Ladies and Gentlemen of Homebrewing, I was cruising my Google+ account, and I am stalking (I mean following/stalking) Wil Wheaton, and I noticed he is a homebrewer! Tonight he posted a question. I directed him here, however I doubt that he would read my post, so perhaps you all could head over to Wil Wheaton's Google+ Profile and help him out.

He asks:

I'm making an oatmeal stout for Jaime Paglia, and I'm trying to figure out the best time to put in the oats. This will be a partial mash, using extract for the base and some steeped specialty grains.

I can't find consensus on the usual forums. Some brewers say to put the oats (about 1 pound for a 5 gallon batch) in with the steeping grains. Others say you have to mash the grains with some 2 row, but don't say how much 2 row you should use, and how to scale back the extract if you go that way. I'm not afraid to do that kind of mashing (yay! experience!), but it's easier to use extract, so that's my preference at this point in my evolution as a brewer.

So I was thinking that I'd use the basic stout recipe I have, and I'd toast a pound of quick oats in the oven first, then steep them with the specialty grains when they were all toasty and golden and good.

I'm very interested to hear opinions on this, and I thank you all in advance for sharing whatever experience you've had.

You may also want to check out some of his other homebrew related posts.

  • 1
    Is that Whil Whheaton?
    – Skava
    Commented Sep 7, 2011 at 0:56
  • 1
    Good job pimpin the site though.
    – brewchez
    Commented Sep 7, 2011 at 1:07
  • 1
    I figured that would be one of the best ways to pimp it. Get it where an un-natural draw of people will go. I hope it brings a lot of folks here. Commented Sep 7, 2011 at 1:27
  • 1
    Wil's post has done an excellent job of connecting homebrewers. Many good brews will come from his actions!
    – Manfre
    Commented Sep 7, 2011 at 14:04
  • 1
    The original question can be found here: plus.google.com/108176814619778619437/posts/JF75UnURMzs?hl=en
    – Ray
    Commented Sep 7, 2011 at 17:52

3 Answers 3


You may notice your malt extract say something like "non-diastatic, unhopped, pure malt extract", or something similar. Diastatic power is the ability of a malt to convert starch to sugar. In an extract, you don't need it because it's already been converted for you. However, to get starch to turn into fermentable sugar, a diastatic malt is required. The typical malt with the high diastatic power is 2-row.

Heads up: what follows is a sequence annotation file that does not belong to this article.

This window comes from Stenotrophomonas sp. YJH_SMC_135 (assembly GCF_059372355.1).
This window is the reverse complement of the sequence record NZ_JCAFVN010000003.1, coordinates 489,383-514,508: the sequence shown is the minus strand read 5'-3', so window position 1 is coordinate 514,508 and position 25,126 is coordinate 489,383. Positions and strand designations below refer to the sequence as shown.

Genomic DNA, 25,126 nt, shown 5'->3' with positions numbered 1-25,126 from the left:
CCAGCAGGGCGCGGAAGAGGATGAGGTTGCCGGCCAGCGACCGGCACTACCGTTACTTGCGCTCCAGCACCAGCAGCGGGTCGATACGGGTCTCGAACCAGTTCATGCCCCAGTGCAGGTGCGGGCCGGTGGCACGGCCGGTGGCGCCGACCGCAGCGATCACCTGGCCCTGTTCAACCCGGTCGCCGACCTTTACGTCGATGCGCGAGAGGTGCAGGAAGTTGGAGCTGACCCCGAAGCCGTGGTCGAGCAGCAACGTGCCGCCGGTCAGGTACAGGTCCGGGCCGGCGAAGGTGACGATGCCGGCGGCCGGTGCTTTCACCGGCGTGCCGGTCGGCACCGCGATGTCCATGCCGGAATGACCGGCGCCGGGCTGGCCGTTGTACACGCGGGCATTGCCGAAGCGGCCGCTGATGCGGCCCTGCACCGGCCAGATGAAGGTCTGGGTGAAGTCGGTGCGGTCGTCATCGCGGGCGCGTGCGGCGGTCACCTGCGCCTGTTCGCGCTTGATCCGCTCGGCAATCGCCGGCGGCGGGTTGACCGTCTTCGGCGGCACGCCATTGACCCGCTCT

Adjuncts (such as oat), on the other hand, do not have this power on their own. That said, they can piggy-back off of the enzymes in a diastatic malt such as two-row to perform the conversion and get fermentables. This is why you may have heard that you need to use 2-row along with the oats. A 1:1 ratio should suffice.

  • 1
    Good answer. You on Google+? Let him know directly. :) Commented Sep 7, 2011 at 10:23
  • 1
    @Denny--good point. Would you add your comment as an answer?
    – Ray
    Commented Sep 7, 2011 at 17:08
  • Done, Ray. Hope it helps.
    – Denny Conn
    Commented Sep 7, 2011 at 17:13
  • Don't steep oats, pretty straight forward.
    – brewchez
    Commented Sep 8, 2011 at 0:31

If you don't mash the oats, you're simply adding starch to your wort. That starch can serve as food for bacteria and encourage an infection in your beer. Bottom line...don't steep oats. Mash them with a diastatic malt.


I made an oatmeal porter which came out really, really nicely. The mouthfeel was smooth and silky but not overdone. The only downside was that it had next to zero head retention.

To get the "smooth" palate, you need to mash the oatmeal with your grains, but you really do not want to overdo the oats. I used 100g oats in a 15l batch (about 1/3 pound of oats in 5 gallons) which was easily enough.

I plan on repeating my recipe but need to work out how to retain that head.

Good luck on the stout.

Your Answer

By clicking “Post Your Answer”, you agree to our terms of service and acknowledge you have read our privacy policy.

Not the answer you're looking for? Browse other questions tagged or ask your own question.